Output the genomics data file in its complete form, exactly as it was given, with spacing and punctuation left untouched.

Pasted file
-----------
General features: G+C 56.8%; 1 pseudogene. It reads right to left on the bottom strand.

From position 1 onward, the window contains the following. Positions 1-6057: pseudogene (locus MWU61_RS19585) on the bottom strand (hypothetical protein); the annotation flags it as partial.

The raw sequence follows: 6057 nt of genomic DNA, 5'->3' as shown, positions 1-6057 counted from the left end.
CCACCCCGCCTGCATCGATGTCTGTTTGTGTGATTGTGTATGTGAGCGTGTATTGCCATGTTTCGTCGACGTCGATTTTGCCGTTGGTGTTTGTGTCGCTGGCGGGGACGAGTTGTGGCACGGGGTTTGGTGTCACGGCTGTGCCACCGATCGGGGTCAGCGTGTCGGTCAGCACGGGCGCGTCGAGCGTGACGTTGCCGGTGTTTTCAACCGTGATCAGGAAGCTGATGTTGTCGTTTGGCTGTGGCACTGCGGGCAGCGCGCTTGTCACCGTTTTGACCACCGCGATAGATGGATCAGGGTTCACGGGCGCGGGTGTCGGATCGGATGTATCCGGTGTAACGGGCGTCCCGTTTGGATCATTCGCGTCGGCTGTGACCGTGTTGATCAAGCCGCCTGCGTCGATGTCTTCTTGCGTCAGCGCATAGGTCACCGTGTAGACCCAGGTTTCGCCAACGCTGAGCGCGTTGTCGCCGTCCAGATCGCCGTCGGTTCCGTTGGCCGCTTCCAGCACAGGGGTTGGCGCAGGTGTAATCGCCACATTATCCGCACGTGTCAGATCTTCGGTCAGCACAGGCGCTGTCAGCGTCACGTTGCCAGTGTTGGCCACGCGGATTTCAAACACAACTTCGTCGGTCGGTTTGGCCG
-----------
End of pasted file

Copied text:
General features: G+C 56.8%; 1 pseudogene. It reads right to left on the bottom strand.

From position 1 onward, the window contains the following. Positions 1-6057: pseudogene (locus MWU61_RS19585) on the bottom strand (hypothetical protein); the annotation flags it as partial.

The raw sequence follows: 6057 nt of genomic DNA, 5'->3' as shown, positions 1-6057 counted from the left end.
CCACCCCGCCTGCATCGATGTCTGTTTGTGTGATTGTGTATGTGAGCGTGTATTGCCATGTTTCGTCGACGTCGATTTTGCCGTTGGTGTTTGTGTCGCTGGCGGGGACGAGTTGTGGCACGGGGTTTGGTGTCACGGCTGTGCCACCGATCGGGGTCAGCGTGTCGGTCAGCACGGGCGCGTCGAGCGTGACGTTGCCGGTGTTTTCAACCGTGATCAGGAAGCTGATGTTGTCGTTTGGCTGTGGCACTGCGGGCAGCGCGCTTGTCACCGTTTTGACCACCGCGATAGATGGATCAGGGTTCACGGGCGCGGGTGTCGGATCGGATGTATCCGGTGTAACGGGCGTCCCGTTTGGATCATTCGCGTCGGCTGTGACCGTGTTGATCAAGCCGCCTGCGTCGATGTCTTCTTGCGTCAGCGCATAGGTCACCGTGTAGACCCAGGTTTCGCCAACGCTGAGCGCGTTGTCGCCGTCCAGATCGCCGTCGGTTCCGTTGGCCGCTTCCAGCACAGGGGTTGGCGCAGGTGTAATCGCCACATTATCCGCACGTGTCAGATCTTCGGTCAGCACAGGCGCTGTCAGCGTCACGTTGCCAGTGTTGGCCACGCGGATTTCAAACACAACTTCGTCGGTCGGTTTGGCCG